Snowstorms and Corsets

Thanks to a snow storm that seemed to shut down all of Kentucky and Tennessee for the last week, I've had some surprise free time to put to some good use. I was working on a set of 18th century stays in order to finish the robe a la francaise I started a few years ago. I made a new pattern based on an old unfinished set of stays. I lovingly cut it out of linen buckram from Wm. Booth, Draper and some gorgeous yellow silk brocade I bought at Mood a few years ago.

See? Really pretty.
I carefully drew all the boning channels and then stitched them (by machine because I am not a patient woman). I got really excited because it was looking so very pretty.

And then discovered that despite all my careful measuring, the bones would not go in. I'm using German plastic boning because I have a distrust of reed and it seems logical to me that it best mimics whalebone. And I like it. I have both the 1/4" width and the 3/8" and neither size will go in easily. I suspect it has something to do with how stiff the linen buckram is - it doesn't have that little bit of stretch the linen and cotton canvas I've used before have, so I can't force the boning in. The solution is probably to either cut down my boning or switch types of boning to something that is already narrower.

But instead I threw the whole project into the Naughty Corner and decided to work on something else entirely. I'll get back to it some day. *shrug*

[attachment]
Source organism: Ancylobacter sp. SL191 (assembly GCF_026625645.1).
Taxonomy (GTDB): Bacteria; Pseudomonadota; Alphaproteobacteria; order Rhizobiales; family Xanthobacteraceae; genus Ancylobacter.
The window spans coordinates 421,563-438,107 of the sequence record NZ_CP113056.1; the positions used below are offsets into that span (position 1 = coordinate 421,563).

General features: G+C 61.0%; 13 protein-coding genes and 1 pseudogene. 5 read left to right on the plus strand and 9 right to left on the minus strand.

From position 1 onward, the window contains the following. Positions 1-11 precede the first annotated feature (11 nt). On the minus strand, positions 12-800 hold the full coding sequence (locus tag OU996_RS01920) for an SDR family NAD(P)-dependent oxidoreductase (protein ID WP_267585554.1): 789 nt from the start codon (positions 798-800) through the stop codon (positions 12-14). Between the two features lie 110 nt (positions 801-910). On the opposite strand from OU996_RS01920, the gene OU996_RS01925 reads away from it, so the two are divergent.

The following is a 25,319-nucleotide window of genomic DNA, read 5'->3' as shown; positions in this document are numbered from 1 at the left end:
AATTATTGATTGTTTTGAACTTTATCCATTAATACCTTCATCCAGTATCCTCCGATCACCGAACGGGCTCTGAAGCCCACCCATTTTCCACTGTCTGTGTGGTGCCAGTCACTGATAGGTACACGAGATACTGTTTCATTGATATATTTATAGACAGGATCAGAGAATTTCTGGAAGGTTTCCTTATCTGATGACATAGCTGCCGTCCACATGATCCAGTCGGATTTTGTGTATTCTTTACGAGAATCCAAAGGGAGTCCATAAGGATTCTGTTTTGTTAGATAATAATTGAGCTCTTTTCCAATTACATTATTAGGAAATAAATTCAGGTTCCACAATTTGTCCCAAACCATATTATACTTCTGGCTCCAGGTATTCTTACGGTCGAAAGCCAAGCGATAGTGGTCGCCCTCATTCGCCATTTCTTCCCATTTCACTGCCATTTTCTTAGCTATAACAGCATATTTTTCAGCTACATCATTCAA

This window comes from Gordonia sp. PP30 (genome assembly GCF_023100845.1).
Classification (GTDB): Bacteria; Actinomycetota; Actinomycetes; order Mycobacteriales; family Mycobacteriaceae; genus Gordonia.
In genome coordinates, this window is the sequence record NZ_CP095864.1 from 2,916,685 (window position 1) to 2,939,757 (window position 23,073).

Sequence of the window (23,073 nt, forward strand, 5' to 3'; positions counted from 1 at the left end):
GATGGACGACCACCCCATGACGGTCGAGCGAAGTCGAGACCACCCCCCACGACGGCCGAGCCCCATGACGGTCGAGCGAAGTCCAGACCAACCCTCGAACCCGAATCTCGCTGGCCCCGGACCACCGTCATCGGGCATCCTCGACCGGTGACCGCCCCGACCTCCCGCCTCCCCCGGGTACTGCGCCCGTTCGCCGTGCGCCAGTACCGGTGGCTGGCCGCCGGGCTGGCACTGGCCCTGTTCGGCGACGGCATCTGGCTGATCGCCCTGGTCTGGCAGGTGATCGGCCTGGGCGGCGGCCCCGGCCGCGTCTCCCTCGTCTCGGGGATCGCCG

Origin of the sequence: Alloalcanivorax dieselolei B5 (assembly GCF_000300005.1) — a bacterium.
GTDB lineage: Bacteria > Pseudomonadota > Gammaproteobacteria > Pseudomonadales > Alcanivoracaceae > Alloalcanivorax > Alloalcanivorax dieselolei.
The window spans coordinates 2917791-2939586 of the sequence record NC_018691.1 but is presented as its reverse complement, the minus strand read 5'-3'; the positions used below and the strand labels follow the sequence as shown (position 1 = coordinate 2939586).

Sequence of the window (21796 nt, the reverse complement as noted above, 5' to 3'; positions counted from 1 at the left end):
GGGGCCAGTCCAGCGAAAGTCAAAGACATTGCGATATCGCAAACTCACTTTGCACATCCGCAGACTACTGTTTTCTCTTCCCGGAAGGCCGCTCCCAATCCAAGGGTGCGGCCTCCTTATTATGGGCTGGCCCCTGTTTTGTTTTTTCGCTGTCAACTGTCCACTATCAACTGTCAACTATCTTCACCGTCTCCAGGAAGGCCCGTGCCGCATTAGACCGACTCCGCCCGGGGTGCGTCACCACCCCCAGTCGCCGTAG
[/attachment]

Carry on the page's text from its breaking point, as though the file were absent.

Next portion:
I really need a cutting table at home. This is not super fun to do on the floor.
I have some 1890s projects in mind, so I scaled up the Black-and-Yellow Flossed Corset (1890-1900) from Jill Salen's Corsets and made a mock up. I guess I went a little over-board sizing the corset up because the mock-up was too big. I didn't take any pictures because there was nothing exciting to see. The length of the corset was about perfect, I just need to take the whole thing in by 2 or 3 inches and then start tweaking. It's got those nice long lines that seem to be favored in 1890s and I think fitted properly I'll get some decent waist reduction.

I've never actually made a Victorian corset for myself before (though I made one for a production of Sweeney Todd a few years ago). I'm really looking forward to seeing how this one turns out.


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